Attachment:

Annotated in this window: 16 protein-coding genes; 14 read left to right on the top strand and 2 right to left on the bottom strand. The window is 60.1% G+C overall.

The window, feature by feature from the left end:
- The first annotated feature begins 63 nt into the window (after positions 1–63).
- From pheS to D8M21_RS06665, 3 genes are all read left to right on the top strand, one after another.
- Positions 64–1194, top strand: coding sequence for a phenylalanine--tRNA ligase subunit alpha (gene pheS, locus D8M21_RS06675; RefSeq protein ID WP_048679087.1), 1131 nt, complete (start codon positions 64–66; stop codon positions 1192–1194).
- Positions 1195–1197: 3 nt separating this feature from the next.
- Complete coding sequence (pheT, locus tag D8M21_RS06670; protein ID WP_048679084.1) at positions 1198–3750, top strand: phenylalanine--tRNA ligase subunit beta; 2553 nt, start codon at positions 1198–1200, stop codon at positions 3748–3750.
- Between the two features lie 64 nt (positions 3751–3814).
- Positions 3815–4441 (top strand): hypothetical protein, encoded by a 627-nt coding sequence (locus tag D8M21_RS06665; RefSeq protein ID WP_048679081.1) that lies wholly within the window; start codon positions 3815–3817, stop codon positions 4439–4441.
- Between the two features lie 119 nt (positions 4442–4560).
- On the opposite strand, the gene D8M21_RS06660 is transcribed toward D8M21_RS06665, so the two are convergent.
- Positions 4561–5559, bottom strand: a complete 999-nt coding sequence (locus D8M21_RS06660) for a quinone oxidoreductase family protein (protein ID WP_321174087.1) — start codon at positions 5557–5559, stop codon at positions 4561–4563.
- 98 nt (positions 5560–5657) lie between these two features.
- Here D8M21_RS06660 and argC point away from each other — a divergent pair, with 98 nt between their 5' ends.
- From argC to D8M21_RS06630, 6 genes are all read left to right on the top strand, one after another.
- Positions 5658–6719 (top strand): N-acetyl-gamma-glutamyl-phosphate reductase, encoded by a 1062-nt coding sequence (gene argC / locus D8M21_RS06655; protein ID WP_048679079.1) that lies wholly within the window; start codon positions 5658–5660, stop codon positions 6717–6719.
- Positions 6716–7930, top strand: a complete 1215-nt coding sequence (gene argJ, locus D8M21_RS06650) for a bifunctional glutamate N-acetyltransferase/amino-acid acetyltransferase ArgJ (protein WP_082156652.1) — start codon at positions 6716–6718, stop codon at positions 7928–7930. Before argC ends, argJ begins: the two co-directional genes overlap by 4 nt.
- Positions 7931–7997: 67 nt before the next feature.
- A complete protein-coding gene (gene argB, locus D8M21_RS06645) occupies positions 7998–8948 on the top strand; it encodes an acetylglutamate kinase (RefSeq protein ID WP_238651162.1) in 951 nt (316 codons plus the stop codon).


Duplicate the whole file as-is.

Annotated in this window: 16 protein-coding genes; 14 read left to right on the top strand and 2 right to left on the bottom strand. The window is 60.1% G+C overall.

The window, feature by feature from the left end:
- The first annotated feature begins 63 nt into the window (after positions 1–63).
- From pheS to D8M21_RS06665, 3 genes are all read left to right on the top strand, one after another.
- Positions 64–1194, top strand: coding sequence for a phenylalanine--tRNA ligase subunit alpha (gene pheS, locus D8M21_RS06675; RefSeq protein ID WP_048679087.1), 1131 nt, complete (start codon positions 64–66; stop codon positions 1192–1194).
- Positions 1195–1197: 3 nt separating this feature from the next.
- Complete coding sequence (pheT, locus tag D8M21_RS06670; protein ID WP_048679084.1) at positions 1198–3750, top strand: phenylalanine--tRNA ligase subunit beta; 2553 nt, start codon at positions 1198–1200, stop codon at positions 3748–3750.
- Between the two features lie 64 nt (positions 3751–3814).
- Positions 3815–4441 (top strand): hypothetical protein, encoded by a 627-nt coding sequence (locus tag D8M21_RS06665; RefSeq protein ID WP_048679081.1) that lies wholly within the window; start codon positions 3815–3817, stop codon positions 4439–4441.
- Between the two features lie 119 nt (positions 4442–4560).
- On the opposite strand, the gene D8M21_RS06660 is transcribed toward D8M21_RS06665, so the two are convergent.
- Positions 4561–5559, bottom strand: a complete 999-nt coding sequence (locus D8M21_RS06660) for a quinone oxidoreductase family protein (protein ID WP_321174087.1) — start codon at positions 5557–5559, stop codon at positions 4561–4563.
- 98 nt (positions 5560–5657) lie between these two features.
- Here D8M21_RS06660 and argC point away from each other — a divergent pair, with 98 nt between their 5' ends.
- From argC to D8M21_RS06630, 6 genes are all read left to right on the top strand, one after another.
- Positions 5658–6719 (top strand): N-acetyl-gamma-glutamyl-phosphate reductase, encoded by a 1062-nt coding sequence (gene argC / locus D8M21_RS06655; protein ID WP_048679079.1) that lies wholly within the window; start codon positions 5658–5660, stop codon positions 6717–6719.
- Positions 6716–7930, top strand: a complete 1215-nt coding sequence (gene argJ, locus D8M21_RS06650) for a bifunctional glutamate N-acetyltransferase/amino-acid acetyltransferase ArgJ (protein WP_082156652.1) — start codon at positions 6716–6718, stop codon at positions 7928–7930. Before argC ends, argJ begins: the two co-directional genes overlap by 4 nt.
- Positions 7931–7997: 67 nt before the next feature.
- A complete protein-coding gene (gene argB, locus D8M21_RS06645) occupies positions 7998–8948 on the top strand; it encodes an acetylglutamate kinase (RefSeq protein ID WP_238651162.1) in 951 nt (316 codons plus the stop codon).